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Number of Victims Alleging Sexual Misconduct by Men’s Health Physician at USC Triples as More Plaintiffs Join Lawsuit

1003 Days ago

LOS ANGELES, March 05, 2019 (GLOBE NEWSWIRE) -- The number of plaintiffs participating in a new lawsuit against the University of Southern California (USC) and Dr. Dennis Kelly, a physician who treated student-patients, in a widening men’s health scandal alleging sexual misconduct tripled as 15 additional students and alumni came forward to join the action.

“The response we have received from men who sought treatment at the USC Student Health Center only to be subjected to inappropriate sexual misconduct by Dr. Kelly has been alarming in terms of the number of men who have found the courage to come forward and tell their story,” said Kelly Van Aken, partner at Kellogg & Van Aken LLP, representing the plaintiffs in the lawsuit. “These additional new plaintiffs likely represent only a fraction of the individuals who were subjected to misconduct not only by Dr. Kelly, but also by a university culture that stymied LGBTQ students from coming forward with their concerns and allegations.”

Kellogg & Van Aken LLP filed the original civil lawsuit against USC and Dr. Kelly on February 11th after news regarding Dr. George Tyndall’s abuse of female students at USC prompted several male USC graduates to come forward with their own allegations regarding the men’s health physician at USC’s student health center.

With today’s filing, there are now a total of 21 current and former USC students who are participating as plaintiffs. The complaint alleges Dr. Kelly engaged in inappropriate sexual misconduct and discriminated against them based on their sexual orientation and gender. The complaint specifies that:

“Dr. Kelly’s conduct included, but was not limited to: shaming, humiliating, and judging Plaintiffs for engaging in sexual acts with men; questioning Plaintiffs’ sexual history using demeaning and derogatory terms” and “demanding Plaintiffs remove their pants and underwear in front of Dr. Kelly while he refused to leave the room or provide Plaintiffs with privacy.”

Van Aken noted that Dr. Kelly resigned from USC’s student health center only in August 2018. USC has so far not responded to requests for information on student complaints previously lodged against Dr. Kelly or his employment history.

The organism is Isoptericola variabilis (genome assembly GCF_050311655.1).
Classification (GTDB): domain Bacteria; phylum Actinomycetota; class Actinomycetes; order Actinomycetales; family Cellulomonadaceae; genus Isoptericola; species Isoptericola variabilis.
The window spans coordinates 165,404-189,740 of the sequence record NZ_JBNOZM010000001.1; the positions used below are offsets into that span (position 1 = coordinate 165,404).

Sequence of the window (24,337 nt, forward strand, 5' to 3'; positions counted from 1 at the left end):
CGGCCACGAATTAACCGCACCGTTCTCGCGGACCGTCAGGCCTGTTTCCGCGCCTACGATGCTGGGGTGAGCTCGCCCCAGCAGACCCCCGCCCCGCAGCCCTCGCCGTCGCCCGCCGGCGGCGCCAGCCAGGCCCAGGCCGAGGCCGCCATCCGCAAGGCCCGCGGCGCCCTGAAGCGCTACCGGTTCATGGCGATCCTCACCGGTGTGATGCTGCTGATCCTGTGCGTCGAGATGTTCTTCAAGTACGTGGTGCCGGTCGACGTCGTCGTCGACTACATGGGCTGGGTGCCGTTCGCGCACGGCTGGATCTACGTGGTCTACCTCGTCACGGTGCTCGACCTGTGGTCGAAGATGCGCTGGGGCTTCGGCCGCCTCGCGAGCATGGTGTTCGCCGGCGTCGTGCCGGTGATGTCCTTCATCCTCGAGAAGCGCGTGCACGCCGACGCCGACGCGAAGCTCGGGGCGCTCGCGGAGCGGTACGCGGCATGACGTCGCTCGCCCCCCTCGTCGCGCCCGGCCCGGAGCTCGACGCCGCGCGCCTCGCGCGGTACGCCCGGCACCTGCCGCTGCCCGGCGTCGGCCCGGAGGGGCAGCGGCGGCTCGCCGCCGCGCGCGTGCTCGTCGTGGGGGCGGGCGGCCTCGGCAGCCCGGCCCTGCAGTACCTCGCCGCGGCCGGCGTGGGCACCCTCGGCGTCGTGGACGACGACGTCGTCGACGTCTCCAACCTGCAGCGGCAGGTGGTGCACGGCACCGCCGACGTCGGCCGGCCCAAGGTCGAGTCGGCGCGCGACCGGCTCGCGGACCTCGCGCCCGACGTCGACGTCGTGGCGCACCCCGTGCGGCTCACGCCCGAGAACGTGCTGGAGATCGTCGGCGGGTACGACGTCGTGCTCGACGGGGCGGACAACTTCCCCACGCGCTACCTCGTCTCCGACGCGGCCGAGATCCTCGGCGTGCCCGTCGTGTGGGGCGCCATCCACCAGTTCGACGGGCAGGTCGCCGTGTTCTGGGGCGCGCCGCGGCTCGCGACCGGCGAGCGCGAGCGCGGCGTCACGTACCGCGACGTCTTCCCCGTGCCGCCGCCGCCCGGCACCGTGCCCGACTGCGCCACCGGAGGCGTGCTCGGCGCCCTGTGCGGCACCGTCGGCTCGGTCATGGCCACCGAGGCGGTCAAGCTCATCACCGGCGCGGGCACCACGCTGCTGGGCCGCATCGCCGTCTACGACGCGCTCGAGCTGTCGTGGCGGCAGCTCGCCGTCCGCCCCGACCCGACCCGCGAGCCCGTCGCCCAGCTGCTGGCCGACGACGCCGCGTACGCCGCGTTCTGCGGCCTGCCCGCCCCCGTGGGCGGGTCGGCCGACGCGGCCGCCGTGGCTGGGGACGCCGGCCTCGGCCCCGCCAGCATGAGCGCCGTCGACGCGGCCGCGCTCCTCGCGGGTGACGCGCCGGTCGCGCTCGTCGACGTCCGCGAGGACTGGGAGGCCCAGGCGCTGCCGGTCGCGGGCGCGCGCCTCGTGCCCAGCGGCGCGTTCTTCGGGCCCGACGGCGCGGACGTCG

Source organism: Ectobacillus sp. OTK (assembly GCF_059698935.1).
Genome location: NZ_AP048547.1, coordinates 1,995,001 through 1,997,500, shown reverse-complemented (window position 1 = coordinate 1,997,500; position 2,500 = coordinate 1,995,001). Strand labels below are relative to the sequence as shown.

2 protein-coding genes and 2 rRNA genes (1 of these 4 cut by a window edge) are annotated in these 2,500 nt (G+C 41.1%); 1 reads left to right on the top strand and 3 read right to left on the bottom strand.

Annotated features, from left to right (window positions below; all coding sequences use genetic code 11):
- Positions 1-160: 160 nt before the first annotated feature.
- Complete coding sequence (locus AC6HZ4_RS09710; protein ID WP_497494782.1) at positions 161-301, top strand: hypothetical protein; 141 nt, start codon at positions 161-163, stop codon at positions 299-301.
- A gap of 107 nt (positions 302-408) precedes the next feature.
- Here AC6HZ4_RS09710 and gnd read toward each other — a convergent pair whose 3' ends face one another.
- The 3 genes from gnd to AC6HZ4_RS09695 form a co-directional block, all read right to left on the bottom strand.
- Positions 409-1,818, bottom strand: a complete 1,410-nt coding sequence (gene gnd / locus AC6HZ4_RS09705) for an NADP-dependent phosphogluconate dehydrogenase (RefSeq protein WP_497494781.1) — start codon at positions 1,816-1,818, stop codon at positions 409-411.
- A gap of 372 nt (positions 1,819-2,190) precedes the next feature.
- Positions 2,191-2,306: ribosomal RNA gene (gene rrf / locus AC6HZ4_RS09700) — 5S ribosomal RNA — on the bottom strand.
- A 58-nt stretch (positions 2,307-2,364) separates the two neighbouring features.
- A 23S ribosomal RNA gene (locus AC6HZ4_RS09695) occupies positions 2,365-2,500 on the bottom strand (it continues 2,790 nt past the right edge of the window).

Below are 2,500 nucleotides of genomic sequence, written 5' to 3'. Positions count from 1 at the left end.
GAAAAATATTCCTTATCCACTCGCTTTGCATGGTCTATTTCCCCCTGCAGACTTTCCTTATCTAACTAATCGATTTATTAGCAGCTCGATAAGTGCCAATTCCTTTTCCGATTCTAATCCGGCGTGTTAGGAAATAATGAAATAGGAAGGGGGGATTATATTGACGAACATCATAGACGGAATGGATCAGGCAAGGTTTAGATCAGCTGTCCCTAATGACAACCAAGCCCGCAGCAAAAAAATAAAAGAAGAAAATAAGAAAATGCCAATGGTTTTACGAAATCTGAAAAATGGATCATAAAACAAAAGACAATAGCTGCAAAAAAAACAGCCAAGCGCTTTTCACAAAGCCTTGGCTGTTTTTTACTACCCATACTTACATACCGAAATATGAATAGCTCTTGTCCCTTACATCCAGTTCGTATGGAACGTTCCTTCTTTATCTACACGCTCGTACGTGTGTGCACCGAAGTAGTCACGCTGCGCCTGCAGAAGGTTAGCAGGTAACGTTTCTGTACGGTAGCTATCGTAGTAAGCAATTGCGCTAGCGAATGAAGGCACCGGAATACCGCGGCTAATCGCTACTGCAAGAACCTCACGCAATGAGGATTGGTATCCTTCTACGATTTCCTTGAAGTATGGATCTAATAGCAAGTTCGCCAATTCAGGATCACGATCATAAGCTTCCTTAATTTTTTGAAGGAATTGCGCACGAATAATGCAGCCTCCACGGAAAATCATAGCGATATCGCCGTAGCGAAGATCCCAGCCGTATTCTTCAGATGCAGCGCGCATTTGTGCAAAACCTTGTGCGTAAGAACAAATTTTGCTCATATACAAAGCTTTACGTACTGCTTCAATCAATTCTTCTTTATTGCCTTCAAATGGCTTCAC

The amended complaint follows a demonstration on February 21, 2019 on the USC campus by students demanding action by university leaders to respond to the allegations and take definitive action to ensure the safety and security of those accessing student health services.

“We call on USC to come forward with the truth about what they knew and when they knew it. We further call on them to conduct a thorough and independent investigation of these serious allegations and USC’s failure to protect its students,” Van Aken added.

“Students put their trust in USC to provide them with safe and appropriate medical care. LGBTQ students are an especially vulnerable population on college campuses. Many of the gay and bisexual men who saw Dr. Kelly were inexperienced with sexual health visits and some were seeing a doctor without a parent present for the first time,” said Mikayla Kellogg, partner at Kellogg and Van Aken.

“We allege that Dr. Kelly took advantage of their vulnerability and inexperience to discriminate against gay and bisexual men and to satisfy his own sexual interests. Despite complaints made to staff at USC, USC continued to retain Dr. Dennis Kelly as the only men’s health specialist at its student health center,” Kellogg added.

For more information on Kellogg & Van Aken, please go to www.kva-law.com .

Contact: James Lee
The Lee Strategy Group
(424) 229-2753

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